Image source,Getty Images

Chen Cheng, a political science professor at the State University of New York at Albany, told BBC Chinese that, on the one hand, some related phenomena such as the “rice circle” culture and teenagers’ indulging in online games do have some chaos and problems that need to be supervised; on the other hand, there are also some problems. Many people questioned whether the policies and measures introduced were too big a blow, and even caused a serious or even fatal blow to cultural innovation and diversity.

“It is this anxiety that caused some associations with the “Cultural Revolution”,” Chen Cheng said.

She believes that these worries can be understood, but it is too early to conclude that this will be another “Cultural Revolution.”

“The “Cultural Revolution” is a mass movement in many senses. Although there are political figures in the general direction, many behaviors in the Cultural Revolution are unorganized and unruly bottom-up group behaviors,” she pointed out. “For various reasons, Mao (at the time) even encouraged the Red Guards to bypass the government and bypass the party organization to carry out a “revolution.” In Mao’s own words, “the more chaotic the better.” In contrast, the Xi government’s policy is to strengthen the CCP’s self. All aspects of top-down control. Under such a general direction, the Chinese government will not and cannot tolerate group behaviors that are close to anarchy similar to the “Cultural Revolution”.”

Chen Cheng also said that it is necessary to pay close attention to how these policies will be implemented in the future, and how strict they are. To a certain extent, this may cause a chilling effect in the cultural field. In the long run, “this is not an issue for China’s development of soft power. Good thing.”

Will the Cultural Revolution come again?

It is worth noting that Hu Xijin, the editor-in-chief of China’s Global Times, who is famous for promoting nationalism, criticized Li Guangman’s article, saying that it is misjudgment and misleading to promote a “profound revolution” in China.

Hu Xijin argued that China has recently introduced a series of market supervision measures aimed at regulating the market, correcting and preventing the brutal growth of capital and various side effects brought about by it, promoting common prosperity while accelerating economic and social development, and strengthening the construction of fairness and justice. The improvement of social governance and the improvement of a higher level is not a “revolution.”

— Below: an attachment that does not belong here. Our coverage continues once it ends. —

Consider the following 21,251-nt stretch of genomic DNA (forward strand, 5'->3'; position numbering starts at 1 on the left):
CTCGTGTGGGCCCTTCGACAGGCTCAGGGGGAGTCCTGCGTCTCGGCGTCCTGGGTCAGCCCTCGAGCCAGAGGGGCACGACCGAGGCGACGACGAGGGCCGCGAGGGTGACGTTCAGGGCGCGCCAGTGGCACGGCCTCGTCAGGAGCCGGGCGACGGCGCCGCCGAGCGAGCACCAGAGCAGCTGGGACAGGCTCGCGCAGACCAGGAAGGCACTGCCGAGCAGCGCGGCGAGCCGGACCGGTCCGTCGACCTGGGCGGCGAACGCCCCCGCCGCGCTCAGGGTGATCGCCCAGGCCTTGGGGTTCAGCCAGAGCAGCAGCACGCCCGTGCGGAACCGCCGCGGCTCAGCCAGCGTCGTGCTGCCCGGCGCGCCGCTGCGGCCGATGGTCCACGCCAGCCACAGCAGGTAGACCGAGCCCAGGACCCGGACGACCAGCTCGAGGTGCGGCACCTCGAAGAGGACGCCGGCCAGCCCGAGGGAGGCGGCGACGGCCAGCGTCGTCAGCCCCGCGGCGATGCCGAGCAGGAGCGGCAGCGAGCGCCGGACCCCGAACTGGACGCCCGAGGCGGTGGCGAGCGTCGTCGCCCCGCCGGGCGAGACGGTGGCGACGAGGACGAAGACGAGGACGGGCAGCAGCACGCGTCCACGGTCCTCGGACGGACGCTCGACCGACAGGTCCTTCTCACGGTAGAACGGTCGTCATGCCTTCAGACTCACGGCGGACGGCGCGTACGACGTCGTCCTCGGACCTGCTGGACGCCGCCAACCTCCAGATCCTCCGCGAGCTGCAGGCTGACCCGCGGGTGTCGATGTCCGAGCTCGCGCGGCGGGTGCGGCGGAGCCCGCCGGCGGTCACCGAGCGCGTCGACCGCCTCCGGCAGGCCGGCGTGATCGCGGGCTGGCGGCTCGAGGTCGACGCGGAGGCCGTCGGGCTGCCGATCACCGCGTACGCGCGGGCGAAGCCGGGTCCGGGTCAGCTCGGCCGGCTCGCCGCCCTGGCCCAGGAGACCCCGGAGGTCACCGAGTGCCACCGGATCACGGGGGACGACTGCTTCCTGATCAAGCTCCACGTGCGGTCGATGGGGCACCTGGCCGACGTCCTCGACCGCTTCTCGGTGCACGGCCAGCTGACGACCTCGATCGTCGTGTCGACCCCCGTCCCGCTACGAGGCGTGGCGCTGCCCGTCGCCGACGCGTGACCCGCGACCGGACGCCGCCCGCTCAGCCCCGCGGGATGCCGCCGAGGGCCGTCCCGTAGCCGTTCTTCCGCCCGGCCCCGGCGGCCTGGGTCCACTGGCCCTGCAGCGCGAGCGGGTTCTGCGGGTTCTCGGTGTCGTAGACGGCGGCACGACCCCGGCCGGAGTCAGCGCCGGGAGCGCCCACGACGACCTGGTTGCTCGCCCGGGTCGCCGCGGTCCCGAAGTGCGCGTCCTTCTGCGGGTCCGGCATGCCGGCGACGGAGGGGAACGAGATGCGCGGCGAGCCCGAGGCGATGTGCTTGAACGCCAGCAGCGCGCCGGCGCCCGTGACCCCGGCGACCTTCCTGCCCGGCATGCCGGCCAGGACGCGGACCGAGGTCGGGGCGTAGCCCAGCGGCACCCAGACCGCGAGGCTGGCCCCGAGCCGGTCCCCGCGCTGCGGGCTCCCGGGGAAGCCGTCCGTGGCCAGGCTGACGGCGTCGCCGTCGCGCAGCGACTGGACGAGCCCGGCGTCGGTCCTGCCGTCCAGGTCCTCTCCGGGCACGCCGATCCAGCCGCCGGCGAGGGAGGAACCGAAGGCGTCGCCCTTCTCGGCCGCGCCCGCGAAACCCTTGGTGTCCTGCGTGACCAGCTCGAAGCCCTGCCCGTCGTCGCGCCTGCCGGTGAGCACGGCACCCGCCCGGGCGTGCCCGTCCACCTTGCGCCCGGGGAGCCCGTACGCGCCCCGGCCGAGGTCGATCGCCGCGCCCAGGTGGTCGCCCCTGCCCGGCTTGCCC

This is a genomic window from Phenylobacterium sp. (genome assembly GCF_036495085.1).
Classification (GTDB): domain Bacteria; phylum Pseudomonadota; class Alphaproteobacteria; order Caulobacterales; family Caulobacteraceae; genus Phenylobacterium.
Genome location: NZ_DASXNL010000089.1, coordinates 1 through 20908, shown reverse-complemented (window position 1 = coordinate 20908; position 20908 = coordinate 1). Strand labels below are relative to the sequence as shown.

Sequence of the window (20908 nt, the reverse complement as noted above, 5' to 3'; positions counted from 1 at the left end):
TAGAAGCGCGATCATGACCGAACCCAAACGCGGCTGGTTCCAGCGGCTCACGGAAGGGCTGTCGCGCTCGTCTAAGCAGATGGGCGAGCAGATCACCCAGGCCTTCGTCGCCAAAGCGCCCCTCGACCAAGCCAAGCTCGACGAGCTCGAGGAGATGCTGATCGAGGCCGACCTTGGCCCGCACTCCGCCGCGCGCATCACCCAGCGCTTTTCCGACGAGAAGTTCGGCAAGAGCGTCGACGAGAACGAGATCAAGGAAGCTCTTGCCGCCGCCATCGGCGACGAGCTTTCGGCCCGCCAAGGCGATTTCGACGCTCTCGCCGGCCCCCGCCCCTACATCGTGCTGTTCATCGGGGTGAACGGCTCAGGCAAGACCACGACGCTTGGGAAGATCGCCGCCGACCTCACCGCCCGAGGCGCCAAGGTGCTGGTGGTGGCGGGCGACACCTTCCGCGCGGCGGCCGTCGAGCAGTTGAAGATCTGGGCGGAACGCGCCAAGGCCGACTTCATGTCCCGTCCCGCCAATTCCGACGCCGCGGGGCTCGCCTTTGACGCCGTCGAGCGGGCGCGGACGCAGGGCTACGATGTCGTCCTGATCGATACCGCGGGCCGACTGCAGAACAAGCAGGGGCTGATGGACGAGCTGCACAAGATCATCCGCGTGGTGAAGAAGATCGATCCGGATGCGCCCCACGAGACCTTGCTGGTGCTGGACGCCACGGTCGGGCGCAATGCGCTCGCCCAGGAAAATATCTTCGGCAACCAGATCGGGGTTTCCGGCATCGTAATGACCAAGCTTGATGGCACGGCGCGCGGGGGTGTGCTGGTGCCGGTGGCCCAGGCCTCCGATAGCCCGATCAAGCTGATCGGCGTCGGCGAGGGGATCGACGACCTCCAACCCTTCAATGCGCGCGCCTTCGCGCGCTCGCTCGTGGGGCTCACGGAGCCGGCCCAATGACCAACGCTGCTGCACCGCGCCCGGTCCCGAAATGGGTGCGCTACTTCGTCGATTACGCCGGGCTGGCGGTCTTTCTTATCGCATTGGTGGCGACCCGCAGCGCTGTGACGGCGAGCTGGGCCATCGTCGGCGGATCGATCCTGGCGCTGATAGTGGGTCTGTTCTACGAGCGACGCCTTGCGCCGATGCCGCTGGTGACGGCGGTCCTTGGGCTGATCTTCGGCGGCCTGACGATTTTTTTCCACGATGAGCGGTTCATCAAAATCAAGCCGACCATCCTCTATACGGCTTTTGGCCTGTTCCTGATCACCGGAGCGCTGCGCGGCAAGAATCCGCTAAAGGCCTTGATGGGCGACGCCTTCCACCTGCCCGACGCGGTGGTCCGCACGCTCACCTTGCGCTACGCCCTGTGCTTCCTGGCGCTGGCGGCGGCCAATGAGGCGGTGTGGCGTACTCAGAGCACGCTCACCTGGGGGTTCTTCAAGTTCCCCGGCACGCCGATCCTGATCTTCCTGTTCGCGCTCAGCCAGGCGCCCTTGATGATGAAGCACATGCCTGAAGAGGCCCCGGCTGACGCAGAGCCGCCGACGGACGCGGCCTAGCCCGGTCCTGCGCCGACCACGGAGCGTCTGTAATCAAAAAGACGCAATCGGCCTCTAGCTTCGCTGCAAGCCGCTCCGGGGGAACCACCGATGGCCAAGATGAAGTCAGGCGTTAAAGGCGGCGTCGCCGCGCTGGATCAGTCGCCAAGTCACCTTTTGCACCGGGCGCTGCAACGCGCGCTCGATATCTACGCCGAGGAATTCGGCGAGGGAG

“Old Hu came into contact with many people in the system due to work reasons. Whether in meetings or in private, I have never heard of the political trends described in the above article appearing in China.” Hu Xijin said. Regarding the dispute between Li Guangman and Hu Xijin, there are voices from outside who believe that this is a “internal fighting” within the Communist Party of China.

Chen Cheng pointed out that “discussions” like Li and Hu are actually not uncommon.

“When the CCP introduces some policies, it often observes social feedback. If the negative opposition becomes louder, they will also make some adjustments. Li Wen and Hu Wen can be regarded as a kind of temptation. On the one hand, it reflects the determination to rectify the culture (Li Wen), on the one hand it also shows a certain degree of flexibility (Hu Wen).” She said.

Li Guangman: Why did Chinese self-media writers’ articles cause worries about “Cultural Revolution 2.0”-BBC News

Image source,Getty Images

Chen Cheng believes that it is impossible to make the conclusion that “the internal struggle is fierce” from this matter alone.

Chen Daoyin said that the “Cultural Revolution” needs to meet four major conditions: leader Xi Jinping has a sense of crisis that is “beyond power”, the Central Committee of the Communist Party of China has organized forces against Xi Jinping; political, economic, and cultural elite alliances have broken down; and the populization of the bottom people.

He believes that the current China only has the fourth point, and the other three points have not yet been seen.

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Natasha Kumar

By Natasha Kumar

Natasha Kumar has been a reporter on the news desk since 2018. Before that she wrote about young adolescence and family dynamics for Styles and was the legal affairs correspondent for the Metro desk. Before joining The Times Hub, Natasha Kumar worked as a staff writer at the Village Voice and a freelancer for Newsday, The Wall Street Journal, GQ and Mirabella. To get in touch, contact me through my